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Navigating the Generative AI Landscape to transform your business

Feb 1, 2024 by Nandan Umarji

Generative AI is quickly becoming a vital component for driving business success. Many business leaders actively seek to enhance their knowledge to identify how it can be leveraged or impact everything from operations to customer interactions.
Let’s start by explaining what generative AI is and what you need to consider before embarking on your first generative AI initiatives, and then we’ll move on to what it can do.

What is Generative AI?

Generative AI is a subset of artificial intelligence (AI) focused on creating new content, be that text, images, or code. This includes both machine learning (ML) and deep learning (DL). ML algorithms learn from data to make predictions or decisions. DL, a subset of ML, uses neural networks with many layers — a model that mimics the structure and function of the human brain — to analyze vast amounts of data.

Generative AI includes large language models (LLMs) and natural language processing (NLP). LLMs are trained on vast datasets, enabling the ability to understand and generate human-like text. At the same time, NLP focuses more broadly on interactions between computers and humans, including understanding and generation.
Generative pre-trained transformers (GPTs), such as OpenAI’s ChatGPT, combine the capabilities of LLMs and NLP, enabling GPTs to understand and generate text with contextual awareness and a high level of sophistication.

This advancement is already changing the world. But it also brings new complexities that make applying it to your business and navigating implementation challenging.


Critical considerations for implementing Generative AI

Before you determine your initial use cases, you must identify the problems you’ll address, establish clear business objectives, and determine how generative AI will help achieve them. Several other areas must also be covered to ensure success, including:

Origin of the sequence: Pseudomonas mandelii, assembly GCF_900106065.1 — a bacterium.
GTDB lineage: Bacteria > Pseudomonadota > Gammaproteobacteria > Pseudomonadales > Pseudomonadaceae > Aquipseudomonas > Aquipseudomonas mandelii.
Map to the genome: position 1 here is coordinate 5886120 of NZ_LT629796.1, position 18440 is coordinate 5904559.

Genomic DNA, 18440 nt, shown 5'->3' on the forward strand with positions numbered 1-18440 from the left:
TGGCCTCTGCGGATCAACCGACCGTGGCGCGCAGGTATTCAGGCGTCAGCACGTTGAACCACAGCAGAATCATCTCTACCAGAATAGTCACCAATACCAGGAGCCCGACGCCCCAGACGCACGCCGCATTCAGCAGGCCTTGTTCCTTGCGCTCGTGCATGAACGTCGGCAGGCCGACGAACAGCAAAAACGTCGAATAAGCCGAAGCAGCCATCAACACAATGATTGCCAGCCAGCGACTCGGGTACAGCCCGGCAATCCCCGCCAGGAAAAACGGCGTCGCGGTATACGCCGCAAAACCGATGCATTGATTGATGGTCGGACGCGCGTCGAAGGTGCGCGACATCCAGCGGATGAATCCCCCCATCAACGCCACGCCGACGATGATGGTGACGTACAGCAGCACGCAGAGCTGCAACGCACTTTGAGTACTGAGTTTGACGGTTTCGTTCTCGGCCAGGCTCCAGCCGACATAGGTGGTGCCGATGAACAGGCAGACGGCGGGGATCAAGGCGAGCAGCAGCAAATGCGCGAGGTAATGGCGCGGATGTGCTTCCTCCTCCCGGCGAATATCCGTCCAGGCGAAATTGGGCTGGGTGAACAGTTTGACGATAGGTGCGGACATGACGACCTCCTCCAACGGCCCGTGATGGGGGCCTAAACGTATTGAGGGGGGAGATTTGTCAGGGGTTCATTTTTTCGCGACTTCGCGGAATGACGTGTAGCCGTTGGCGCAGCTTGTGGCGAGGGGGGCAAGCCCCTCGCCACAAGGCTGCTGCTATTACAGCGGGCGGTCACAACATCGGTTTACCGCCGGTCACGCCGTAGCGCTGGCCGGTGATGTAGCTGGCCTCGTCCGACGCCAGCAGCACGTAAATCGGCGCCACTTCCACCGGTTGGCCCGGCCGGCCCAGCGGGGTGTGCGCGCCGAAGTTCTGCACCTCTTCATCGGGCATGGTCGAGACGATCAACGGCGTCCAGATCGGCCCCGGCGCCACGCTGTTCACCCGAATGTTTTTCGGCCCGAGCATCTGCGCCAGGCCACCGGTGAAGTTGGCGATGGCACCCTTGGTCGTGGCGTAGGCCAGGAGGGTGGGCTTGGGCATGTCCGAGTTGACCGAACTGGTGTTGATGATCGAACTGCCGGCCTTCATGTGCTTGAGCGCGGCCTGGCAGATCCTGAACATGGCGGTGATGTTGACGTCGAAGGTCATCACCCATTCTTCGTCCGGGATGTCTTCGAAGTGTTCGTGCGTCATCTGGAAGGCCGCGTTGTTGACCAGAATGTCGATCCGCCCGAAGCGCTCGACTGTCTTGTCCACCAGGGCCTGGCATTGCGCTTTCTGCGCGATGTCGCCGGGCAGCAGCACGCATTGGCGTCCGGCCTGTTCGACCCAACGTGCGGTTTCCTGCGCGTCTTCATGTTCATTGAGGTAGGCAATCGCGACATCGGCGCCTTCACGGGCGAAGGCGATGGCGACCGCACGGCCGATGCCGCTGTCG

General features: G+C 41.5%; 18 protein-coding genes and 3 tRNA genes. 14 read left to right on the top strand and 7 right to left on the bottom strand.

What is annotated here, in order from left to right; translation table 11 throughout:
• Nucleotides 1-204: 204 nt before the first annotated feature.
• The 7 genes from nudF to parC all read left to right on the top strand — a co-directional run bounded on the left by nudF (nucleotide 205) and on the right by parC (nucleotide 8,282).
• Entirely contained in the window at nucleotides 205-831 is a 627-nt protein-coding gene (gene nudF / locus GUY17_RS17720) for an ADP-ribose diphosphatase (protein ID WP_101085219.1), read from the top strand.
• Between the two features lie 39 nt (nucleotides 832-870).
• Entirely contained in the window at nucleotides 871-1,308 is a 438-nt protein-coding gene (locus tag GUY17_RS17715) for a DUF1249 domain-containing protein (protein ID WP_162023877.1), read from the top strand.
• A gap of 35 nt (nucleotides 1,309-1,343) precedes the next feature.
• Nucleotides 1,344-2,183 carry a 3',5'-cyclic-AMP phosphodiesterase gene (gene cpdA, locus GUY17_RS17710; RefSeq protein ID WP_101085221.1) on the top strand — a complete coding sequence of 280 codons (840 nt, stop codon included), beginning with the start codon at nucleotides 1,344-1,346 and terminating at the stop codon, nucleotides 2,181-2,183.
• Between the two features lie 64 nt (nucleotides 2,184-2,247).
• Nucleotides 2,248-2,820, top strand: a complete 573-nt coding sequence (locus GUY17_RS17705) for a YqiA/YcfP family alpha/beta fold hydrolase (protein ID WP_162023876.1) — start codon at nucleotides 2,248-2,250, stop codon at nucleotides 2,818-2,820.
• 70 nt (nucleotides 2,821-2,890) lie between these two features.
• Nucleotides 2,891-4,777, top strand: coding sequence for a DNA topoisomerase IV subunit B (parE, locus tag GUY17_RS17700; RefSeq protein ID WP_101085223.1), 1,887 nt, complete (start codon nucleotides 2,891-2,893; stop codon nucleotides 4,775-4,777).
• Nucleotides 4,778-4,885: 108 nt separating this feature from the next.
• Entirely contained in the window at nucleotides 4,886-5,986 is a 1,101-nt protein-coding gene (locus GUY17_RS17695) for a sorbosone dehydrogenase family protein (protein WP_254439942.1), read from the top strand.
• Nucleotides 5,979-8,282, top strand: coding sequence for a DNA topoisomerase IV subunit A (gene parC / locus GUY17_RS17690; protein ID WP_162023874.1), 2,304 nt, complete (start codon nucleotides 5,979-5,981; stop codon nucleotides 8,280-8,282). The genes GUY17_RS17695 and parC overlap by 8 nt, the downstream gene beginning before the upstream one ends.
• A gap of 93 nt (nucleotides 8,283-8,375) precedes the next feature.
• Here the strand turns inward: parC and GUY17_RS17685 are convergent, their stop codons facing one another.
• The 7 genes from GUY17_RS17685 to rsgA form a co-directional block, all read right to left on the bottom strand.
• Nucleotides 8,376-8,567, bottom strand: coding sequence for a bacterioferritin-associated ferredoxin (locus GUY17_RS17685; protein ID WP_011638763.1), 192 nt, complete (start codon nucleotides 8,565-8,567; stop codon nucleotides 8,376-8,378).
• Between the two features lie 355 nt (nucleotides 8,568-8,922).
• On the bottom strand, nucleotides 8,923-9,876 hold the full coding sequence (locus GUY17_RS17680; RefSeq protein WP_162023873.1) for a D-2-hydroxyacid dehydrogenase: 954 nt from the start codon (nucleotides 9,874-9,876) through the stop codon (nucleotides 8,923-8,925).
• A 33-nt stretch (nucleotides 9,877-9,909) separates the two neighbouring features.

• Data Availability and Quality: Generative AI depends on data, so the data you need for your use case must be available and meet quality requirements.
  • Compliance: You must ensure the use case complies with industry regulations and data privacy requirements, such as PCI DSS, CCPA, GDPR, and HIPAA.
  • Ethics and Transparency: It is vital to develop and adhere to specific ethical use principles for your organization’s AI applications and establish clear guidelines for implementation. This starts with ensuring that the data used for training is as unbiased as possible and that the model’s output is regularly audited for fairness. Transparency is critical for tracking how your generative AI models make decisions and generate outputs, both for compliance and to ensure trust and accountability.
  • Identify obstacles and quantify the return on investment: Other important areas to consider include uncovering obstacles to success, such as infrastructure and data storage requirements or limited relevant internal skills and knowledge. You should also address scalability across departments or processes, securing sensitive data, and implementing a structure for ongoing updates and maintenance to protect against always-evolving threats. Assessing whether you can realize a worthwhile return on your generative AI investment is paramount.

considerations of genai

Four simple use cases to get started with Generative AI

Once you’ve taken the steps necessary to ensure success, you’re ready to experiment with putting generative AI to work.

Many businesses looking at where to implement generative AI can quickly envision dozens of potential use cases across their organization. However, it’s best to start with just two or three use cases where you can have the most significant impact and demonstrate success — so-called “low-hanging fruit.” You can then apply what you’ve learned to future initiatives.

One of generative AI’s most valuable benefits is that it can be customized to meet your precise requirements. Generative AI should be viewed as a flexible, adaptable resource that you can seamlessly integrate into your existing workflows, operations, and customer interactions.

While there are endless potential use cases for generative AI, start where you can most benefit your business within these four applications:

  • Streamline data analysis to gain deep insights into critical business functions.
  • Automate data processing and analysis to reduce staff time and ensure continuous availability of trusted information.
  • Make faster, better decisions that enable your business to evolve and adapt quickly to drive competitive advantage.
  • Accelerate innovation by leveraging faster time-to-insights that identify opportunities for new applications.

    In our next post, we’ll describe how generative AI transforms manufacturing — and how it can help you do the same for your business.


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